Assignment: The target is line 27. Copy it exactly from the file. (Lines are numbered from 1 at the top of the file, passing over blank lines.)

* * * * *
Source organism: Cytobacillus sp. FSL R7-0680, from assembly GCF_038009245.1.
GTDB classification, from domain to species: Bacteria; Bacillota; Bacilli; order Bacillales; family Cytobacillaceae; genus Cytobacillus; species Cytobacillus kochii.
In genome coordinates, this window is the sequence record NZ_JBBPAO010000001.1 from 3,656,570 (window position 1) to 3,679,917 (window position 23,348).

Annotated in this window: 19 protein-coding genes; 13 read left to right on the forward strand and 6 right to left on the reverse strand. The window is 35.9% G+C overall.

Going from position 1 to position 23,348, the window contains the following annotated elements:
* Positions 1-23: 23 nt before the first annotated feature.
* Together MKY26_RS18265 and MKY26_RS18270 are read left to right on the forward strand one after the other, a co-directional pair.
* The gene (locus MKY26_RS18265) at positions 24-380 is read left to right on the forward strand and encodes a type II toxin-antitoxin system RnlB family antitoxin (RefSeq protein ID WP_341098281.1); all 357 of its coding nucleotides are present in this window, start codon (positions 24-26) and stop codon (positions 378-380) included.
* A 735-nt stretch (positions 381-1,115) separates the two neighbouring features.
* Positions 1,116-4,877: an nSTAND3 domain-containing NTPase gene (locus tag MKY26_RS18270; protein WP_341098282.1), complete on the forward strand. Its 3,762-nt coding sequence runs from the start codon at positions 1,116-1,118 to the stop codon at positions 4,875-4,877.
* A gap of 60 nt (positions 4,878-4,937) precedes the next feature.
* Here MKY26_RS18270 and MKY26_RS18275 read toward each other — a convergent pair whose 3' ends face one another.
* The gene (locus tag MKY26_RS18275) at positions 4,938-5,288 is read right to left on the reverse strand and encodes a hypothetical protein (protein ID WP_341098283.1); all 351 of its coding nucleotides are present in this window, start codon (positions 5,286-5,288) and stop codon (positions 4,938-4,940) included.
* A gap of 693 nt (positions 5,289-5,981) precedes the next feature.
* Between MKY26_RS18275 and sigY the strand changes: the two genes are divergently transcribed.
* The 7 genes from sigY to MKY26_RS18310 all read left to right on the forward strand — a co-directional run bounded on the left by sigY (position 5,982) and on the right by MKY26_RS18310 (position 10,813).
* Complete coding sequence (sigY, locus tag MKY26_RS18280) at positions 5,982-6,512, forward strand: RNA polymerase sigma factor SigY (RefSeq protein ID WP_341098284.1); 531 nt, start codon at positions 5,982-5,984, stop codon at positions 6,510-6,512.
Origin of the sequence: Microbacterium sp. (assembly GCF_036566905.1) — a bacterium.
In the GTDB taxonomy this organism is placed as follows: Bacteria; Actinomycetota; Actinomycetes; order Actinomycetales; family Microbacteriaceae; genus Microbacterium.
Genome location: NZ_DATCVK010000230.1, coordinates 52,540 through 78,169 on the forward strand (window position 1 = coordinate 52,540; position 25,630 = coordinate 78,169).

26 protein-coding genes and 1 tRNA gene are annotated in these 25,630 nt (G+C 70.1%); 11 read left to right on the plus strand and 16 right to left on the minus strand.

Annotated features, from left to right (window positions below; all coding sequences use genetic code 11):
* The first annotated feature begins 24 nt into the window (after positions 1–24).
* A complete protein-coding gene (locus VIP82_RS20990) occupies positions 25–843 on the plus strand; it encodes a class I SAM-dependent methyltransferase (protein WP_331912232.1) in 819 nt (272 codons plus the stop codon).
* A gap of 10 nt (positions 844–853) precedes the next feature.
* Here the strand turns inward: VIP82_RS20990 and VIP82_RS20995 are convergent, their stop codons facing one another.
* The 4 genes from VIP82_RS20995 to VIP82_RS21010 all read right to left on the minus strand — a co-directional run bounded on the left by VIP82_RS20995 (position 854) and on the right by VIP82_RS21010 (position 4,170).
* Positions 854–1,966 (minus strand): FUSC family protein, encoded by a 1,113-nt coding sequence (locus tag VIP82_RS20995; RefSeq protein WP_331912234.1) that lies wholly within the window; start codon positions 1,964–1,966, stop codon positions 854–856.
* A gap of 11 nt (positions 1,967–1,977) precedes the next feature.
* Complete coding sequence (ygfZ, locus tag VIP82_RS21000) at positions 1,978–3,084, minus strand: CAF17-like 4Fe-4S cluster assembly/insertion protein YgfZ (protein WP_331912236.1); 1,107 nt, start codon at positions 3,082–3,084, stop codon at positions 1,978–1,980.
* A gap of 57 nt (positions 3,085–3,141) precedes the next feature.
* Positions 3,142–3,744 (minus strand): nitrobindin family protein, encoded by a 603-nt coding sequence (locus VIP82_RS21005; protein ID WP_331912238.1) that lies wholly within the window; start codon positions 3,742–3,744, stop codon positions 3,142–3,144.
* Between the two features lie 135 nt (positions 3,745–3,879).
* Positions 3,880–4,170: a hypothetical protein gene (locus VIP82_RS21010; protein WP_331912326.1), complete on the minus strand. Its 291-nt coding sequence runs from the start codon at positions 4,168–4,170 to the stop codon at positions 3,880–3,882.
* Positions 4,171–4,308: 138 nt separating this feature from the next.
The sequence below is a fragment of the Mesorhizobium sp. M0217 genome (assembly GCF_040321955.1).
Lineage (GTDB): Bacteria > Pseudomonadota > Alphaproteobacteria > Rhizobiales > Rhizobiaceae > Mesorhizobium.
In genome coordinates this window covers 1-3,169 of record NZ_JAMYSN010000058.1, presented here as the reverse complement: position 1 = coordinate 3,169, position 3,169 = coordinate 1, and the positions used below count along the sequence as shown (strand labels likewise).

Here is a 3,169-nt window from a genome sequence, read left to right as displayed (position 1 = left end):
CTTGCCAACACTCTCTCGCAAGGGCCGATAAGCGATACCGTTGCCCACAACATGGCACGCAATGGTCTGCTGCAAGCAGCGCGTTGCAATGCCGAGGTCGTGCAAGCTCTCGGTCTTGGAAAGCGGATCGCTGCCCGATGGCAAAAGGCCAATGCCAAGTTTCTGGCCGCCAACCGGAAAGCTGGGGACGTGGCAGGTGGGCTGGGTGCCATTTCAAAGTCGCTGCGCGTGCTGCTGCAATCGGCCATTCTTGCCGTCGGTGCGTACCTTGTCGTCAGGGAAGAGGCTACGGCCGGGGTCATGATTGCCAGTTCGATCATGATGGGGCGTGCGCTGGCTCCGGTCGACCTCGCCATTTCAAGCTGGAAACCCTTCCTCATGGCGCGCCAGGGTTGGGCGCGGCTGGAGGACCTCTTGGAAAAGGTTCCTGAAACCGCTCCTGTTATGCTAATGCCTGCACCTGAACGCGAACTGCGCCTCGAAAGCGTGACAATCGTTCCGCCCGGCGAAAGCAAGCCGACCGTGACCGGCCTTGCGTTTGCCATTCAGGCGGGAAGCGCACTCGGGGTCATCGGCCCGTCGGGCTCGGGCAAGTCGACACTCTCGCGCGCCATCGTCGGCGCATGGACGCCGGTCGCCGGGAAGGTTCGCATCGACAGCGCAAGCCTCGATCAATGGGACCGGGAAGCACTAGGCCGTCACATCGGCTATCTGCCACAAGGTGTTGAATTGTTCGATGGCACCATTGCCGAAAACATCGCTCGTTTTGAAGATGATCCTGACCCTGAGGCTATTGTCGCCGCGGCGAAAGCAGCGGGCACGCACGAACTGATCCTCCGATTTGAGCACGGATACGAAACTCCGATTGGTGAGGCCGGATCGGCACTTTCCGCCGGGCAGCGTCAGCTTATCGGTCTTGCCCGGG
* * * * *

* The 4 genes from VIP82_RS20995 to VIP82_RS21010 all read right to left on the minus strand — a co-directional run bounded on the left by VIP82_RS20995 (position 854) and on the right by VIP82_RS21010 (position 4,170).